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What Not Brushing Before Bed Does to Your Teeth

brushing before bedPicture this: it’s late at night, you’ve had a long day, and you stumble up the stairs and toward your bed. You feel as though you’ll barely make it before passing out. As your eyes close, you realize you forgot to brush your teeth, but it’s the last thing you want to worry about doing right now.

You wonder: why is it so hard to remember brushing before bed? We’ve probably all been in this scenario before, but it’s time to face reality: not brushing your teeth before bed is one of the poorest decisions you can make when it comes to proper dental hygiene.

 

 

 

Is brushing before bed not for you?

Let’s break down what actually happens when you don’t brush your teeth before bed. When you eat, food causes the bacteria that’s already in your mouth to multiply in overdrive, especially if there’s a high sugar content. Bacteria love sugar! So you’ve got all of this bacterial waste in your mouth and then you start to feel a layer of plaque accumulate on your teeth. Plaque has to be physically removed from your teeth by brushing or it becomes tartar and causes a world of problems, including gum disease and cavities.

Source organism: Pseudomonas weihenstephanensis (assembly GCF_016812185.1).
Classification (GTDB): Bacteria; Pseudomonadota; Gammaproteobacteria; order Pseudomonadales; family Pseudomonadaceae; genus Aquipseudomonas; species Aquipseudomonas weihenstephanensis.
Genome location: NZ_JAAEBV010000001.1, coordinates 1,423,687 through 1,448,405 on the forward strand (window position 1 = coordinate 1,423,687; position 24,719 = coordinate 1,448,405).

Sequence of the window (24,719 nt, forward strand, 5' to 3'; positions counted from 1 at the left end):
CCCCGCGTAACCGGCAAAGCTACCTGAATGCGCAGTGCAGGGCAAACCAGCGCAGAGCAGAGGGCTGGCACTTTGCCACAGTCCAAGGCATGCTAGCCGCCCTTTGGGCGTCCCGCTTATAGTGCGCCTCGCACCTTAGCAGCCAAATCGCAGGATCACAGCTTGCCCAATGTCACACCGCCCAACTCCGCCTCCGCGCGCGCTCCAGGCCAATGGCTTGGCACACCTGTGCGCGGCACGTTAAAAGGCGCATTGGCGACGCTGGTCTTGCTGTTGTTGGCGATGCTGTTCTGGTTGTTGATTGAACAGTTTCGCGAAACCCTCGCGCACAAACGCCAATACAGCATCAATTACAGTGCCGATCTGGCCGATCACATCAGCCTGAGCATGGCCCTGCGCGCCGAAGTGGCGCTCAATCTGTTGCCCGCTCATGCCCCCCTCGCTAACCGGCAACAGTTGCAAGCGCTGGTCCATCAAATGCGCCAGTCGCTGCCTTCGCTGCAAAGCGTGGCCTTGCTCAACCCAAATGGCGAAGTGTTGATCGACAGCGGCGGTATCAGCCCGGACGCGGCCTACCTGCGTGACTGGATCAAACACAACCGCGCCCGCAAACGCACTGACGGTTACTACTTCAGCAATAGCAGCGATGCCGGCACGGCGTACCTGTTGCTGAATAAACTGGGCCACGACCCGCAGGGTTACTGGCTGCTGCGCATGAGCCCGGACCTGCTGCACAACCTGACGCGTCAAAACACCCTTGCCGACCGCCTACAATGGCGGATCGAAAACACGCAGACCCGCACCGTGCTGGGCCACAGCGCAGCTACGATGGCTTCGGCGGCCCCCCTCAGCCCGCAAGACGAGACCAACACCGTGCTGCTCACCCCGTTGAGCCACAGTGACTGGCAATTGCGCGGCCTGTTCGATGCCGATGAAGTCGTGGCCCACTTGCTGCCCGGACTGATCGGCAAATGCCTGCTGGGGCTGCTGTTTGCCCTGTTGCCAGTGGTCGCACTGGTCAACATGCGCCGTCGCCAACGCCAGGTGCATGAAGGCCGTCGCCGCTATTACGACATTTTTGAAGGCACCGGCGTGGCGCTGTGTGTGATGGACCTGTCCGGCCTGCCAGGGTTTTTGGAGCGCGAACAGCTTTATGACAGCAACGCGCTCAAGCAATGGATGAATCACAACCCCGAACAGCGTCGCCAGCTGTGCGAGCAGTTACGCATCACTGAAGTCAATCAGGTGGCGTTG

Think of just how funky your mouth can seem when you wake up in the morning. If you skip your nighttime teeth brushing session, that means you’re going roughly twice the amount of time in between brushes that you should be – which means more than twice the germs. Pretty gross, right?

Commit to a nightly routine

The American Dental Association advises that everyone should brush at least twice a day for two minutes a session and floss once a day. Spending those two minutes brushing your teeth twice a day removes plaque and, if you use fluoridated products, strengthens and revitalizes your teeth. In addition, you should still be sure to see your dentist regularly to screen for any potential dental issues before they become serious.

Make sure brushing is a part of your standard bedtime routine. It’s so easy to form bad habits and what seems like an occasional miss when it comes to nighttime brushing can easily turn into a regular thing if left unchecked. If it seems like this is something you struggle with regularly, think of ways to make it easier for yourself. Can you brush your teeth right after dinner? Can you keep a toothbrush by your bed so you at least do a dry brush? Maybe you can even try out a toothpaste that feels like more of a splurge than your usual pick, so you’ll be more inclined to use it.

The bottom line is that brushing your teeth cannot be replaced by mouthwash, chewing gum, or mints, and not brushing before bed can have negative long-term effects on your dental health. Commit to those two minutes twice a day, and rest easy knowing your teeth are healthy and protected.